I had my first child back in 2009.
Social media was basically MySpace at that point and Facebook if you were enrolled in college. There wasn’t Instagram or the influx of mommy blogs that there are today. I was exhausted and overwhelmed with having my first baby, but I relied on family and friends for advice and the classic “What to Expect” book.
Fast forward to my next child in 2014…and holy different!
I was inundated with social media everywhere. Everywhere I looked, there was a post or a photo or a video telling me what I should do to make sure my baby was the healthiest, smartest, happiest and how not to fail as a mother. I took some of it seriously, laughed at some of it, and went with what I knew. I assumed everyone was like me and didn’t take all of this too seriously.
My Friend: The New Mom
I watched a friend go through her pregnancy the following year and welcome her daughter after struggling to conceive for three years. She was so excited to finally be a mama and wanted to make sure she did everything she could to give her, her best life. She reached out here and there for new mom advice, but slowly started to cut back on her communication. I still checked in, but assumed she was exhausted so didn’t dig further when she gave me short one word answers.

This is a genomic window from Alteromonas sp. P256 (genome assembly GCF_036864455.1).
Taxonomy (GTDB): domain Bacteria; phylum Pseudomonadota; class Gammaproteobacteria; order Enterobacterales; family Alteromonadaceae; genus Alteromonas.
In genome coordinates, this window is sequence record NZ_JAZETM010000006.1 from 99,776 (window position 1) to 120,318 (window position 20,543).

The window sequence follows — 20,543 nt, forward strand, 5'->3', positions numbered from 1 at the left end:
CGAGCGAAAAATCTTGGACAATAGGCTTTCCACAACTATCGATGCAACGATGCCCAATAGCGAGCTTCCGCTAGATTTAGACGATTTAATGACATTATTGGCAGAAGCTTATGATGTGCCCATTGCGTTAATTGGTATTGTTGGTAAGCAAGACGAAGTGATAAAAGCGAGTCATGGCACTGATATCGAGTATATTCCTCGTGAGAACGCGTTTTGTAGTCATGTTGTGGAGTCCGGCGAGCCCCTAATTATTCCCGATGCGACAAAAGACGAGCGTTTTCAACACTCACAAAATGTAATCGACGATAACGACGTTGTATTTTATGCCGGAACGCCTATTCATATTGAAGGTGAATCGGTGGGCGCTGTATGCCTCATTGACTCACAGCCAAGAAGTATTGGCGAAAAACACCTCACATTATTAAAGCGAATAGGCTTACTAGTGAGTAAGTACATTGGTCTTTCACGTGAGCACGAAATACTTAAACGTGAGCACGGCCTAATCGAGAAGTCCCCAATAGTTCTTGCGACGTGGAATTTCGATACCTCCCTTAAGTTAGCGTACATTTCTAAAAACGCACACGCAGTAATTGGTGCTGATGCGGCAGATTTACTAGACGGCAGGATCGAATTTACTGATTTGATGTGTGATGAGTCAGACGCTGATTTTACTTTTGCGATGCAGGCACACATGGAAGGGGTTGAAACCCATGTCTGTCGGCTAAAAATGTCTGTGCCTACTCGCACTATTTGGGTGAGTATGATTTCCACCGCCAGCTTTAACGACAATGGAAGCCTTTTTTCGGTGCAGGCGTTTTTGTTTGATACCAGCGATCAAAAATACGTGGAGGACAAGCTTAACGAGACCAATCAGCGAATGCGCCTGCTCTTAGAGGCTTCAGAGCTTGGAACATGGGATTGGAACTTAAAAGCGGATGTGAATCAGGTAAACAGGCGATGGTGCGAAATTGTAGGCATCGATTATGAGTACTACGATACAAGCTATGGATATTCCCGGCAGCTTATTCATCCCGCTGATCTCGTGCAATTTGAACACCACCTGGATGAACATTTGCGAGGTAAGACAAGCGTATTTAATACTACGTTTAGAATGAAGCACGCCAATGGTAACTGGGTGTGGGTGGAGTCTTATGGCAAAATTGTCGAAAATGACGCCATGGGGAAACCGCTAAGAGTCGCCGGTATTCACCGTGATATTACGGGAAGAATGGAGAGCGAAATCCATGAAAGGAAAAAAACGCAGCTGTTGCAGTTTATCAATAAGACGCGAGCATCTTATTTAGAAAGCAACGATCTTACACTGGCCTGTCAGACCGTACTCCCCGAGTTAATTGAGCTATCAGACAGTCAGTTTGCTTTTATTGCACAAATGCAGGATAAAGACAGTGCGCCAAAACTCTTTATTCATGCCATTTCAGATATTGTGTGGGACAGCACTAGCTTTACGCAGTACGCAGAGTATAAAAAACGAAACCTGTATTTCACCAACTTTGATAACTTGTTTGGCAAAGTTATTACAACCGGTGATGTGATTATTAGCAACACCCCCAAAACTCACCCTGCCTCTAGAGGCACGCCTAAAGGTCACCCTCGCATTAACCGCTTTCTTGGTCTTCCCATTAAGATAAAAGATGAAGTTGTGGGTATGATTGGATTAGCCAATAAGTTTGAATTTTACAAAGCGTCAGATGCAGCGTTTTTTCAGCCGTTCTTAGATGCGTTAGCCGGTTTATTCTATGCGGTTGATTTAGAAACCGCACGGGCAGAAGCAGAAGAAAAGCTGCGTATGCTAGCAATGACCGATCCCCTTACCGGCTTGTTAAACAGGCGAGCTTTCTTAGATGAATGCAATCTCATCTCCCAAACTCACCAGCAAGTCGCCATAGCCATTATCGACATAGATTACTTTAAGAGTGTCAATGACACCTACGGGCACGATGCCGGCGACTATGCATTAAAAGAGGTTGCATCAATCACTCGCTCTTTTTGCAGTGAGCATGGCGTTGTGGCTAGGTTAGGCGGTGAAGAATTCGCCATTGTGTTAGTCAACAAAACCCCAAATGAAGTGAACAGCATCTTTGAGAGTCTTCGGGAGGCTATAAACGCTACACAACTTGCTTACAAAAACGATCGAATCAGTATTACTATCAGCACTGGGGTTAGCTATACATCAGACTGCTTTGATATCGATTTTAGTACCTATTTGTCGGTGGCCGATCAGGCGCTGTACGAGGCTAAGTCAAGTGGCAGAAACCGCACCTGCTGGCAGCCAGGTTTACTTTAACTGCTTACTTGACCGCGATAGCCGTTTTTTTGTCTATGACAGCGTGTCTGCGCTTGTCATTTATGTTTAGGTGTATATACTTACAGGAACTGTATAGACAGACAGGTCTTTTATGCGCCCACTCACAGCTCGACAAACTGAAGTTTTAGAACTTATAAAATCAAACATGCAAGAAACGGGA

I flew down to see her 3 months later for a weekend trip. I discovered, after I got there, that she was battling postpartum anxiety. The biggest trigger? Social media. She was convinced she wasn’t breastfeeding enough, buying the safest baby shampoo, and she still hadn’t lost all the baby weight. I tried to tell her that she was doing great, but all the new mommies on Instagram were “telling” her she was doing everything wrong and she was believing it. She was letting these edited squares convince her that she was failing her daughter and doing everything wrong. Her daughter is now 2.5 and she is still triggered by social media—specifically Facebook and Instagram.
As a new mom or even a third time new mom, you have the greatest gift of all: instincts. You will know what your baby needs to thrive and you should never allow social media to take that away from you and allow you to doubt yourself. Behind those perfect photos lie mothers struggling with depression, exhaustion, and navigating the newborn stage. These mothers didn’t just snap back into shape, they’ve made plenty of mistakes, and are probably battling insecurities as well.
If your friend is expecting a little one or just have one—whether it’s their first or fifth—check in on her.